Even more after the greetings of CCP President Arseno J. Lizeso, of our ambassador Giorgio Guglielmino recently arrived in Manila, who definitely wants to increase the level of the cultural collaboration, in this case, in the field of opera, between the two countries, and of the President of the Association Philippine-Italy, Zenaida Tantoco. The
execution of the two national anthems, philippine and italian, with the respective flags on both sides of the stage, the prestigious attendance of so many ambassadors, among whom Her Excellency Mrs. Tuot Panha, ambassador of the Kingdom of Cambodia to whom goes my heartfelt gratitude for her encouraging words and presence from
the beginning of this adventure. In synthesis, an honour evening, which weigh its importance on our shoulders with a final result so satisfactory !
The day after, sentiments and feelings were even stronger in occasion of the “matinée”. For the Gala evening, the prices of the tickets were voluntarily high to gather funds for the construction of a new church in the apostolic parrish of Tondo, Manila; on the following sunday, the prices were more accessible and surprisingly, most of the 1.800 seats were occupied. A heterogeneous audience and the new Philippine generation was invading the theatre with its refreshing and exulting strength, during the warm, always accurate applause; a sign of a real involvement in what was going on on stage, as when the audience asked for a “bis” of the famous aria “Una furtiva lagrima”. I was in the light control cabin at the moment of the litteral “invocation” of the “bis” and during the endless applause, the technician launched the following light effect. Generous David Astorga made a sign to the conductor to grant the “bis” and at the same moment, with my approximative English, I tried to have the technician go back to the previous lighting effect. It was a real effort for him: never in his life had he had to do such a thing ! This is when I definitely realised that how all our “rituals” were so different: having an “aria” repeated for us is a clear sign of success and I understood all of a sudden how intense and interesting for both parts were these days spent together, trying to assemble competences and talents to the service of art for art’s sake, a great sentiment of reciprocal progress.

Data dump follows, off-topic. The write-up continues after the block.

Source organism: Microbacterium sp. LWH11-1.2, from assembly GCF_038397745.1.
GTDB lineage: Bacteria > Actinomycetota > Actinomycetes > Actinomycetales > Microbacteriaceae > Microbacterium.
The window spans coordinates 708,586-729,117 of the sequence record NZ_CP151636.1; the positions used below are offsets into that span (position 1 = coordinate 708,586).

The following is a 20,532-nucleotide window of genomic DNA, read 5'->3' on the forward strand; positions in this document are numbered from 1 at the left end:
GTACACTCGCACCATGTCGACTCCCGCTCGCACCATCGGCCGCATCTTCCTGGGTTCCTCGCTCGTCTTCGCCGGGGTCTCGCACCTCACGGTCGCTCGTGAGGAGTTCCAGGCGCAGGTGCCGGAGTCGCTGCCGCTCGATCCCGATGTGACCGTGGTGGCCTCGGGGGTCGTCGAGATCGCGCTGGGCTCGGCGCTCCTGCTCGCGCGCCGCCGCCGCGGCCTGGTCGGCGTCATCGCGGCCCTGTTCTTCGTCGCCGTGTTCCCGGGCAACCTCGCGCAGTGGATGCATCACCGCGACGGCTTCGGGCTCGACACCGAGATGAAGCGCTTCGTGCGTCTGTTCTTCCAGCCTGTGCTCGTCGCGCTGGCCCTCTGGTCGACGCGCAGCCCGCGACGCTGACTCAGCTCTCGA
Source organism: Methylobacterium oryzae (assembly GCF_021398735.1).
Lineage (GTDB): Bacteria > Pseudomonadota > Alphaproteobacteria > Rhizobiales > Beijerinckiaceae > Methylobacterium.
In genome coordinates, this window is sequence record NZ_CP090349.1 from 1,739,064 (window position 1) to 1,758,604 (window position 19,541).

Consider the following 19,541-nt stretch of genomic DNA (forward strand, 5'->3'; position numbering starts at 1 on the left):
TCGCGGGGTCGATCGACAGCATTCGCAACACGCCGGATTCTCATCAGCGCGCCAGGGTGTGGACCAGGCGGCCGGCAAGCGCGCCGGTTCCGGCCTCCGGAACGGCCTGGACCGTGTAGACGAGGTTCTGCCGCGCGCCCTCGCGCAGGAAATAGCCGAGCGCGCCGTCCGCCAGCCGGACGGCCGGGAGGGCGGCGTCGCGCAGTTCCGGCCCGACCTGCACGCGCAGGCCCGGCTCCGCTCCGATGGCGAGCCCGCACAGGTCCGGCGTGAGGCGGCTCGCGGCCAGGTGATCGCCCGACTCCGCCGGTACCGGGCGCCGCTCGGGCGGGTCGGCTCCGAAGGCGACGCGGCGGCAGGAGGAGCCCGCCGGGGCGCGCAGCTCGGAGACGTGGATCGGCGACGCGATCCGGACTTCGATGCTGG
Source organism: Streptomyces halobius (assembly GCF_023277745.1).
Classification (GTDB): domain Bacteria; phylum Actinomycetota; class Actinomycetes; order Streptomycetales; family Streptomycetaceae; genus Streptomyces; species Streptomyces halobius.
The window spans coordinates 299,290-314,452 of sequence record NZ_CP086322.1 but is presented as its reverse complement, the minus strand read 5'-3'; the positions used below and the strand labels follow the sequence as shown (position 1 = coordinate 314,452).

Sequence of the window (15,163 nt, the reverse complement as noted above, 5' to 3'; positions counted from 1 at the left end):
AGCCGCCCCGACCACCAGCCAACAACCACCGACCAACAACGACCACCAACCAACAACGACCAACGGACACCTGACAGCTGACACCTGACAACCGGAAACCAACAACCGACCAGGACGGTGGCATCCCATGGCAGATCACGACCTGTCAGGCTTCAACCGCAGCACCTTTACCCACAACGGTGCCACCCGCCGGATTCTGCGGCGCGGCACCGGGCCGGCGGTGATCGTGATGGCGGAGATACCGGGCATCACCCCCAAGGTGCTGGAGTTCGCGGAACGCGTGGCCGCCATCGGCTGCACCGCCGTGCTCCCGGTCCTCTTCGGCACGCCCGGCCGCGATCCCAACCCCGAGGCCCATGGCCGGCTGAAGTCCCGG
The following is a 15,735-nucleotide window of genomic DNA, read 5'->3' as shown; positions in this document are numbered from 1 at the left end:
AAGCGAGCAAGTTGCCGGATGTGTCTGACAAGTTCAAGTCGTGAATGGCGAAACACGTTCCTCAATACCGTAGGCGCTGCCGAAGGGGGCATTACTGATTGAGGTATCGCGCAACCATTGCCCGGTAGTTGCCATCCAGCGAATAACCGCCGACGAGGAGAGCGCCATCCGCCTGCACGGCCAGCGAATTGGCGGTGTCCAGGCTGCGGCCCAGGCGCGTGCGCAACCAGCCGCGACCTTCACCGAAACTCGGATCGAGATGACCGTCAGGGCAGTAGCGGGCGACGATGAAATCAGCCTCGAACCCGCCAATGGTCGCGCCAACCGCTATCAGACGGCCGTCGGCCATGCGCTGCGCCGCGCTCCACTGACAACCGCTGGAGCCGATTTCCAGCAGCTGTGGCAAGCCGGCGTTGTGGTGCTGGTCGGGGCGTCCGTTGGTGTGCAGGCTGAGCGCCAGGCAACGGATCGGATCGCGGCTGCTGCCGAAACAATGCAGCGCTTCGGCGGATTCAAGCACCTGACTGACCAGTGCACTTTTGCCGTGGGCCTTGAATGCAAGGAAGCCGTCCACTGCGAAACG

At the end of the performance, when all the soloists, with the conductor and the guest director, were invited to an informal encounter with the spectators on the stairs of the “Foyer”, like 1930s divas. Twinkling flashes of cellphone cameras were telling us not to go, which I personally translated into a “one more time” and “arrivederci” !